Stable, water extractable isothiocyanates from Moringa oleifera leaves attenuate inflammation in vitro

Carrie Waterman, Diana M. Cheng, Patricio Rojas-Silva, Alexander Poulev, Julia Dreifus, Mary Ann Lila, Ilya Raskin

Research output: Contribution to journalArticlepeer-review


Moringa (Moringa oleifera Lam.) is an edible plant used as both a food and medicine throughout the tropics. A moringa concentrate (MC), made by extracting fresh leaves with water, utilized naturally occurring myrosinase to convert four moringa glucosinolates into moringa isothiocyanates. Optimum conditions maximizing MC yield, 4-[(α-L-rhamnosyloxy)benzyl]isothiocyanate, and 4-[(4′-O-acetyl-α-L-rhamnosyloxy)benzyl]isothiocyanate content were established (1:5 fresh leaf weight to water ratio at room temperature). The optimized MC contained 1.66% isothiocyanates and 3.82% total polyphenols. 4-[(4′-O-acetyl-α-L-rhamnosyloxy)benzyl]isothiocyanate exhibited 80% stability at 37 °C for 30 days. MC, and both of the isothiocyanates described above significantly decreased gene expression and production of inflammatory markers in RAW macrophages. Specifically, both attenuated expression of iNOS and IL-1β and production of nitric oxide and TNFα at 1 and 5 μM. These results suggest a potential for stable and concentrated moringa isothiocyanates, delivered in MC as a food-grade product, to alleviate low-grade inflammation associated with chronic diseases.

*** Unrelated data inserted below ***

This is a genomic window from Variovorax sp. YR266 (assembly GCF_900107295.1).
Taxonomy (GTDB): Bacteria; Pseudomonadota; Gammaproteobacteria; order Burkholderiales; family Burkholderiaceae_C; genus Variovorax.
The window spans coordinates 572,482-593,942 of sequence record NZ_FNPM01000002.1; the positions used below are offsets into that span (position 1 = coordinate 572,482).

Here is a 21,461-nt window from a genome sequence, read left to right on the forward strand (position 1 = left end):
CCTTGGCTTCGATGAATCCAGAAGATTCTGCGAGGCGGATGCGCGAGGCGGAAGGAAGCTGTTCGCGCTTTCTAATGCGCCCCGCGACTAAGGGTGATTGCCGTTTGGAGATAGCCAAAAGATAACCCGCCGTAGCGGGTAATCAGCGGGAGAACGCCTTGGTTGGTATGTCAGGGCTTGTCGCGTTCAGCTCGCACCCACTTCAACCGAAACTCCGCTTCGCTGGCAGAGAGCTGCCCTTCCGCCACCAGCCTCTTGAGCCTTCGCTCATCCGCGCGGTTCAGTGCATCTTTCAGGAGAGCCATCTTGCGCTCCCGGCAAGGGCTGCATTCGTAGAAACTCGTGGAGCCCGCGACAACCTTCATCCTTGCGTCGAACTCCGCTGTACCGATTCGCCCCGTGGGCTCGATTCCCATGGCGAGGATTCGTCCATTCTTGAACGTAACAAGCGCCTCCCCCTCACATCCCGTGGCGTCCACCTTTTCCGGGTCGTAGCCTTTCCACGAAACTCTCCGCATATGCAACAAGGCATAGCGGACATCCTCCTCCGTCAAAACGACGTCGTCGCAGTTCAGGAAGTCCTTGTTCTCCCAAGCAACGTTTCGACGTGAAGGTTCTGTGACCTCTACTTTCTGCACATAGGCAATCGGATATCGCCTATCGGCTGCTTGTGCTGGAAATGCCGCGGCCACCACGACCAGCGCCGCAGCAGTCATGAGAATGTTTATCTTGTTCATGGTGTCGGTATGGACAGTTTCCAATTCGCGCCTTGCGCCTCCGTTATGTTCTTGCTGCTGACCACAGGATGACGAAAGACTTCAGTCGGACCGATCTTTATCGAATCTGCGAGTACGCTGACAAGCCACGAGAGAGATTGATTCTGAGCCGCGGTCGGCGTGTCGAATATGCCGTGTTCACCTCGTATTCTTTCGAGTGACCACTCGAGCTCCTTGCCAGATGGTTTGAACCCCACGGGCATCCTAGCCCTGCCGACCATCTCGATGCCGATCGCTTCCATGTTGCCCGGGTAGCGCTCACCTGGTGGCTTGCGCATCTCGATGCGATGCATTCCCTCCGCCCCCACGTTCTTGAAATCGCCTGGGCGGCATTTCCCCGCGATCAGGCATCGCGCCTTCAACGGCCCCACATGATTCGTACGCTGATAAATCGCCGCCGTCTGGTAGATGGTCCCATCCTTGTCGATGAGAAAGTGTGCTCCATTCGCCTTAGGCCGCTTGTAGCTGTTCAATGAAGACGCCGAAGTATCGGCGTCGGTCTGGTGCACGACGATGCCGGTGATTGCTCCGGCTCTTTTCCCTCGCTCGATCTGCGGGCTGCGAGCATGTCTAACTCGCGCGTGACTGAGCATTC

Original languageEnglish (US)
Pages (from-to)114-122
Number of pages9
StatePublished - Jul 2014


  • 4-[(4′-O-acetyl-α- L-rhamnosyloxy)benzyl]isothiocyanate
  • 4-[(α-L-rhamnosyloxy)benzyl]isothiocyanate
  • Chronic inflammation
  • Isothiocyanates
  • Moringa oleifera
  • Moringaceae

ASJC Scopus subject areas

  • Biochemistry
  • Molecular Biology
  • Plant Science
  • Horticulture


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